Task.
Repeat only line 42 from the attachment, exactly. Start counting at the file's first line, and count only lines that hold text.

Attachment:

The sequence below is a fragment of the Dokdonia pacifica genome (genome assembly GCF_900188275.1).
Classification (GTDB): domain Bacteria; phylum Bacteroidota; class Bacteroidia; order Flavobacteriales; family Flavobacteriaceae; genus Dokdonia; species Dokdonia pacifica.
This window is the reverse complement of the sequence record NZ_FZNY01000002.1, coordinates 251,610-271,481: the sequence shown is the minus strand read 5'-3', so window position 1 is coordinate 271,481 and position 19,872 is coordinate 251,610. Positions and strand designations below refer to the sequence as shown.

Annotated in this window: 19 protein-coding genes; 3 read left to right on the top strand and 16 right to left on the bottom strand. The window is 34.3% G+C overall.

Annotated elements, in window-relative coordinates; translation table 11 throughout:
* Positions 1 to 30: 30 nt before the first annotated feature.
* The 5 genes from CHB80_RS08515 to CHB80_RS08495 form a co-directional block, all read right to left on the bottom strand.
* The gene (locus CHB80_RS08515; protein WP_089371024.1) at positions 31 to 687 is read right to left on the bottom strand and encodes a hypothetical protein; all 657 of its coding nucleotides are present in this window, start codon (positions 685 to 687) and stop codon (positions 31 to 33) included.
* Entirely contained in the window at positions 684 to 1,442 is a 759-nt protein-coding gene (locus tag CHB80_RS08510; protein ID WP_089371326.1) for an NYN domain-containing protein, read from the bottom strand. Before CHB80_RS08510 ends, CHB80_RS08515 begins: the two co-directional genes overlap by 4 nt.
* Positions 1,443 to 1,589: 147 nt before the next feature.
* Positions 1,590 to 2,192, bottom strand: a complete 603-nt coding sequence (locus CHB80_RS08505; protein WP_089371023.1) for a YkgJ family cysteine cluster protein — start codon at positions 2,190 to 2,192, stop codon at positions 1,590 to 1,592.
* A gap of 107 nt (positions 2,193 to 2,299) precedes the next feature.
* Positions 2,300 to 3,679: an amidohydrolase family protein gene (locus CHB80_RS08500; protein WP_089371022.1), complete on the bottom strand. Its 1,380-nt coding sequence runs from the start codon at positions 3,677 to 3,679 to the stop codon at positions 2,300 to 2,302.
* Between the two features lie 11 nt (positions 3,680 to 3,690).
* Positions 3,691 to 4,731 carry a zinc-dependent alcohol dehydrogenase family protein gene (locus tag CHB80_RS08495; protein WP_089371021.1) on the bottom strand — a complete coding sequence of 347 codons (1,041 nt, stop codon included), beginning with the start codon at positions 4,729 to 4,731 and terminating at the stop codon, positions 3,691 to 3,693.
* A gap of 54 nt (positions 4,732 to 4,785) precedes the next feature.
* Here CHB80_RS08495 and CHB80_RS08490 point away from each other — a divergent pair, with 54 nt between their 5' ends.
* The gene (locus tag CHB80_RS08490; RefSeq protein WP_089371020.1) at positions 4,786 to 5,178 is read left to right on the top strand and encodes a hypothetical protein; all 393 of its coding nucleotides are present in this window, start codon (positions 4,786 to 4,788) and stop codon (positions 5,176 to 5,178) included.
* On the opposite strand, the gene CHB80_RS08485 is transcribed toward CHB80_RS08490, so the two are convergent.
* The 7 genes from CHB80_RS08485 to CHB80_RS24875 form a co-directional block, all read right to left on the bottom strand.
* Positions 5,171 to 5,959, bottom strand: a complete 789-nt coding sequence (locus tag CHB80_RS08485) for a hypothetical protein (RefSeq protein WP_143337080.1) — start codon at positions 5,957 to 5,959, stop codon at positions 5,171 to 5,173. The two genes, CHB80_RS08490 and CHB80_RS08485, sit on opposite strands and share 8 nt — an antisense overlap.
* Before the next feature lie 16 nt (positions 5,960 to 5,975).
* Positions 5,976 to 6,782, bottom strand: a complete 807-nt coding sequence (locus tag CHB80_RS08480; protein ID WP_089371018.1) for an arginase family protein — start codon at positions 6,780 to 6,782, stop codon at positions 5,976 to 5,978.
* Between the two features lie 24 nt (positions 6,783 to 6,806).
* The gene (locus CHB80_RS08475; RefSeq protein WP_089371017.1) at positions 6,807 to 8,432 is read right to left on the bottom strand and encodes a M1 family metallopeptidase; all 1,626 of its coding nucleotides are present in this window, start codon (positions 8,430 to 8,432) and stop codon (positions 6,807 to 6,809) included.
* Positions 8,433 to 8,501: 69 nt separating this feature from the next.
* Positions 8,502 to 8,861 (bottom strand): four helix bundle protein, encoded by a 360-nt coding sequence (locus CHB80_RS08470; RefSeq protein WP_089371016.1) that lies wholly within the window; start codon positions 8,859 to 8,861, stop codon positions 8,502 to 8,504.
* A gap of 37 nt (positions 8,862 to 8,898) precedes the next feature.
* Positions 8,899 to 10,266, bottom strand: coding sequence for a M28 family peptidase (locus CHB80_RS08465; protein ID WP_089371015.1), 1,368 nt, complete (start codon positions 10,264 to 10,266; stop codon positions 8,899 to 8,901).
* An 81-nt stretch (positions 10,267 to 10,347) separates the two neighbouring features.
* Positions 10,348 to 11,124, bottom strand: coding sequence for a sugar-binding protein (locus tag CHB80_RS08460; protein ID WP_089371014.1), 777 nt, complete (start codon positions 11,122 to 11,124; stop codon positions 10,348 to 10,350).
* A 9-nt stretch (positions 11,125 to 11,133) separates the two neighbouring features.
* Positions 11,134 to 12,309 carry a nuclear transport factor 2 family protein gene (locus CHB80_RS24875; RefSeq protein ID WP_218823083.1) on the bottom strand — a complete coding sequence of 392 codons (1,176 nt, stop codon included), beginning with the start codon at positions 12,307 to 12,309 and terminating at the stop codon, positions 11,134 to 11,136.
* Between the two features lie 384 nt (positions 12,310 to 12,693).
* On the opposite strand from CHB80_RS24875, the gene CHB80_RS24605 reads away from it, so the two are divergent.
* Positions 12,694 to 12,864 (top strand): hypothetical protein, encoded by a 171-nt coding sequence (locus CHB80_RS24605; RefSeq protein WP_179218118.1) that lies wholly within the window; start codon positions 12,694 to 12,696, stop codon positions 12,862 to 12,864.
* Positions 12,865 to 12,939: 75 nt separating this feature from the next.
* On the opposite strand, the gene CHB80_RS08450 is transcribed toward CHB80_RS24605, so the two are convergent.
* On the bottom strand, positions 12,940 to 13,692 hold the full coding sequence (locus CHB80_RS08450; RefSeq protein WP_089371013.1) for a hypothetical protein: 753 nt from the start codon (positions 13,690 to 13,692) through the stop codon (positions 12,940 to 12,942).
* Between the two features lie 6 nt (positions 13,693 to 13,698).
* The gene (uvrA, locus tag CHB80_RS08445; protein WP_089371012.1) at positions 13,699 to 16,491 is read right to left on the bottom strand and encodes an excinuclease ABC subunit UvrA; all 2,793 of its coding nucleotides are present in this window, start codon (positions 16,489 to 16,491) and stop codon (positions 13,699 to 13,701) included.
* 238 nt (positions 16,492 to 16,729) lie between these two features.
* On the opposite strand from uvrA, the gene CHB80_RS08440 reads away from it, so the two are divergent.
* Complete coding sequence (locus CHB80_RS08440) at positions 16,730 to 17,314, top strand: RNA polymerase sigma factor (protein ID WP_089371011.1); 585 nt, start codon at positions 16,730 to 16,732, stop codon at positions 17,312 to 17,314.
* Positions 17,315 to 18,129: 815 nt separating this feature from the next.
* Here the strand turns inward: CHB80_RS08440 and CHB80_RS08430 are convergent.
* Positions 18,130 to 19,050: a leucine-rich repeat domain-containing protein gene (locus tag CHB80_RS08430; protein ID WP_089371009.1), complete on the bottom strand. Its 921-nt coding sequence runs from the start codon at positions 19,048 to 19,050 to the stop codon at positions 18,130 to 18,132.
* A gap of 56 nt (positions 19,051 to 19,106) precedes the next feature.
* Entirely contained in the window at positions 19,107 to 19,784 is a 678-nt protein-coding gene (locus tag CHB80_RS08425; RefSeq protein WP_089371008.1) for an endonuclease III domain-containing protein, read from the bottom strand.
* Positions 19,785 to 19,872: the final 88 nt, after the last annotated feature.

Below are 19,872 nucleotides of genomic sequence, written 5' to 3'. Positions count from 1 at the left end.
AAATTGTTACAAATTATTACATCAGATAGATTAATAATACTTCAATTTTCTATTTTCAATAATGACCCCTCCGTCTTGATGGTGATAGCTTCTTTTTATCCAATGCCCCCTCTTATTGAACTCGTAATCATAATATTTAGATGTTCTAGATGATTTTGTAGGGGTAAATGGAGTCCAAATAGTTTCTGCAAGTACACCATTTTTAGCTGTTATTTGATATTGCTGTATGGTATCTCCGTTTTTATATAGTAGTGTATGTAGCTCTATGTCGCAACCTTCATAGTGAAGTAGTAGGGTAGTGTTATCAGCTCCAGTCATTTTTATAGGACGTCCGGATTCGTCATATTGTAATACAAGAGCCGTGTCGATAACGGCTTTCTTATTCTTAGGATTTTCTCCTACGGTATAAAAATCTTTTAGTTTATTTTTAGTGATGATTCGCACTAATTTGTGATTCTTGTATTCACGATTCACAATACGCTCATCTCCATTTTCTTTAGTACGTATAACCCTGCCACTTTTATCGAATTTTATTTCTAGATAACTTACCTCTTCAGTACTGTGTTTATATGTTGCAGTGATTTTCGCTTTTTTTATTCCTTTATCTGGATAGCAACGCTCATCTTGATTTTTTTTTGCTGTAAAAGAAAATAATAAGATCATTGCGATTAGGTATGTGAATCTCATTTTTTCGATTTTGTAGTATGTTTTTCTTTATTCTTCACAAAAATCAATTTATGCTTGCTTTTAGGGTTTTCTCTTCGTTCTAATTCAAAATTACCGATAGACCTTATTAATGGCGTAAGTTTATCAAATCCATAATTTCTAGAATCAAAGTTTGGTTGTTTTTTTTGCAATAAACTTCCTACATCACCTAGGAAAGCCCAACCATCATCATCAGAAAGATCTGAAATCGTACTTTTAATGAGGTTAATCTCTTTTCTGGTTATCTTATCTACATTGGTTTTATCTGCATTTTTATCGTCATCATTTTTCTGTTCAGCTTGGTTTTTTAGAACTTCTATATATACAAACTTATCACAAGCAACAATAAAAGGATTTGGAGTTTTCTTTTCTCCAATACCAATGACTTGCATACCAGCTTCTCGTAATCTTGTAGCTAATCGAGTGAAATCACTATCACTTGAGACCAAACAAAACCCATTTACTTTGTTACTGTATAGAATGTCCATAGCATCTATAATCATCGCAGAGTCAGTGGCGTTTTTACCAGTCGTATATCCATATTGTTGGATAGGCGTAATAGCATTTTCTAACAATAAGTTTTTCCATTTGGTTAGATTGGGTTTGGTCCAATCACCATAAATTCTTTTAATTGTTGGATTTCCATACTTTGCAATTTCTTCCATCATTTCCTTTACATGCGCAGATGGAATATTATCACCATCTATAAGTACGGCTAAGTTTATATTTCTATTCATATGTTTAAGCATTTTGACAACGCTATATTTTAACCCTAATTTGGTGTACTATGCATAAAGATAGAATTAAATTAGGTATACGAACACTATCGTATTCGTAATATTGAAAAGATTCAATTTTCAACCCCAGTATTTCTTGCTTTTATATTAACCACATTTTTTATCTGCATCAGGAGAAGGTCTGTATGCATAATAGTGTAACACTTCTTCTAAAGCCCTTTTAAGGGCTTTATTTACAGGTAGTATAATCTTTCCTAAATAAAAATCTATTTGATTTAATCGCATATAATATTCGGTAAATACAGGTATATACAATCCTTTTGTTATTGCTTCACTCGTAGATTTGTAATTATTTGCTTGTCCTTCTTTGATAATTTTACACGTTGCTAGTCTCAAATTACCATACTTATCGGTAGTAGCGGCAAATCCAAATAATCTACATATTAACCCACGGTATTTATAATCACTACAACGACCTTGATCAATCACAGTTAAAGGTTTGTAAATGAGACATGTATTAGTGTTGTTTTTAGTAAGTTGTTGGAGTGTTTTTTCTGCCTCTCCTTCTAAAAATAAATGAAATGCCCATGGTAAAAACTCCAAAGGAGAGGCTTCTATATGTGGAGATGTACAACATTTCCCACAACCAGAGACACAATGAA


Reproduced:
* 238 nt (positions 16,492 to 16,729) lie between these two features.